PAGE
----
http://www.engineeringnews.co.za
  SEARCH
Login
R/€ = 14.12Change: 0.06
R/$ = 10.51Change: 0.02
Au 1308.30 $/ozChange: 9.42
Pt 1479.50 $/ozChange: 6.00
 
 
Note: Search is limited to the most recent 250 articles. Set date range to access earlier articles.
Where? With... When?








Start
 
End
 
 
And must exclude these words...
Close Main Search
Close Main Login
My Profile News Alerts Newsletters Logout Close Main Profile
 
Agriculture   Automotive   Chemicals   Competition Policy   Construction   Defence   Economy   Electricity   Energy   Environment   ICT   Metals   Mining   Science and Technology   Services   Trade   Transport & Logistics   Water  
What's On Press Office Suppliers Directory Research Jobs Announcements Contact Us
 
 
 
RSS Feed
Article   Comments   Other News   Research   Magazine  
 
 
Dec 16, 2011

Christmas is the time for taking

Back
PricewaterhouseCoopers|The Royal Bank Of Scotland|United Kingdom|Healthcare Professionals
||
pricewaterhousecoopers|the-royal-bank-of-scotland|united-kingdom|healthcare-professionals
© Reuse this



As a South African, one is used to indus- trial action, so it was strange to see the UK up in arms over a public- sector strike recently.

Some two-million public-sector workers, including teachers, healthcare professionals, university lecturers (including myself) and other civil servants, refused to work as government sought to cut pensions and force workers to work longer. The unions described the strike as the biggest in a generation. Government felt it was futile.

I do not wish to rehash the views of the unions and government, but rather highlight the split in opinion on the strike between public-sector and so-called ordinary private-sector workers such as retailers and workers in companies.

The argument from the private sector was simple: public-sector workers still have pensions, so why are they complaining about cuts and having to work slightly longer to get their, relatively speaking, generous payouts. Private-sector workers generally have no pensions, or their pensions were cut years ago. Currently, the mean average public-sector pension is about £7 000 a year, whereas in the private sector it is £5 000.

But what is mystifying about these arguments is that they somehow imply that what has happened to private-sector workers is right, or that if one sector of society is going to be screwed by big business and the pension companies, then everyone should. Two wrongs do not make a right.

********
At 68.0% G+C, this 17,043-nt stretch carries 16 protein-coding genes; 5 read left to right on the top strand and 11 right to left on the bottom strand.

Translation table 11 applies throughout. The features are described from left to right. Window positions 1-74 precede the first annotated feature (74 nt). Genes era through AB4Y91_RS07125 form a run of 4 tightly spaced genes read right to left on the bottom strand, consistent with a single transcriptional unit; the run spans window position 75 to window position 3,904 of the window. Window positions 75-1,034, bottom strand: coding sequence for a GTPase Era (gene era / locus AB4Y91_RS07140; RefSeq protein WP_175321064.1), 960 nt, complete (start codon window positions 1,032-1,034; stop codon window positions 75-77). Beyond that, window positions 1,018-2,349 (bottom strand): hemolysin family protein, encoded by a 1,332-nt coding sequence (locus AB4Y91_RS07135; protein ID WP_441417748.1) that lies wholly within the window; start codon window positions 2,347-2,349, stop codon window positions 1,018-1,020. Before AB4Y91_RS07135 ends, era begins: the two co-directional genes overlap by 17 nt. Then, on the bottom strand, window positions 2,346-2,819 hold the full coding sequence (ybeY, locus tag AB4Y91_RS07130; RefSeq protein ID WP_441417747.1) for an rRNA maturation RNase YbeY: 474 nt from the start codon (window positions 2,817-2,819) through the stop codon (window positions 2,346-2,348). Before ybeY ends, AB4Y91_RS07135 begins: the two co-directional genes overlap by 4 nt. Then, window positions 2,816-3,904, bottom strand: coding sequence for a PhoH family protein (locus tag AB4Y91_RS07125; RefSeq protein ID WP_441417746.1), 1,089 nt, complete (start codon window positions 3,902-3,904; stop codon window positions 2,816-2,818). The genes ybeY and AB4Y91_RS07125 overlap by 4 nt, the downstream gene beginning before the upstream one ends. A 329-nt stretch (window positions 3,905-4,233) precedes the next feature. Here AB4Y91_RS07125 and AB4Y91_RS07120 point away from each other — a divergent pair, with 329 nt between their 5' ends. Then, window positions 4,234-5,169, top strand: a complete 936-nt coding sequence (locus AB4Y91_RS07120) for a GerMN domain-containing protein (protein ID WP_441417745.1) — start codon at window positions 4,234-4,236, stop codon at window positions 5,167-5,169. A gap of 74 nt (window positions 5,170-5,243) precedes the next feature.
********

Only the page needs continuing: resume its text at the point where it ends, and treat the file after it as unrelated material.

The rich, of course, remain immune to all this. The annual pension of 346 directors from 102 of the UK’s top companies will be £200 000, compared with the average workplace pension of £8 100, a study found recently.

The current pension fight is also the thin edge of the wedge. A recent report by PricewaterhouseCoopers estimates that, by 2080, the average person will have to work to 74 to get a pension. Further, figures suggest that the public sector may lose 490 000 jobs in the next few years. This will play itself out in the lives of ordinary people.

As the public sector shrinks, for example, waiting times in hospitals and teacher-to-pupil ratios will increase. Despite attempts to portray the public and private sectors as separate, they are also integrally linked. An enormous number of people in the private sector is dependent on the public sector for contracts.

According to the Institute for Fiscal Studies, the average family in the UK will lose £2 500 in annual household income, compared with three years ago.

So this is not about the public sector versus the private sector – this is about government choosing to support the very rich at the expense of ordinary people.

Bankers, who caused this crisis, continue to steal from taxpayers unashamedly. Directors’ pay rose by 40% last year. A total of £4.2-billion will be paid out in bonuses to bankers this year in the UK.

The Royal Bank of Scotland, now 84%-owned by taxpayers, is still intending next year to pay its top bankers £500-million in bonuses. Last year, the bank made a loss of £1.1-billion and paid out £950-million in bonuses. The top 100 bankers received over £1-million each.

Taxpayers are paying for these bonuses. So when nearly five-million people are told their pensions are going to be cut, including teachers, social workers, soldiers, firefighters and the police, it makes perfect sense they are angry, especially when they have been paying their contributions to pension schemes in good faith.

Now is the time to work together. But instead of the working public uniting to say enough is enough, different sectors of society are hurling abuse at each other. This is akin to having an argument on the deck of the Titanic about who is going to be affected the most when the iceberg hits, while the super-rich row off in the lifeboats.

Edited by: Martin Zhuwakinyu
© Reuse this Comment Guidelines
 
 
 
 
 
 
 
 
Other Brandon Hamber News
Watching Felix Baumgartner free-fall from space and break the sound barrier was extraordinary. As he climbed out of his little balloon with the curve of the earth below him, I was in awe both at what he had decided to do and the sheer beauty of the earth below.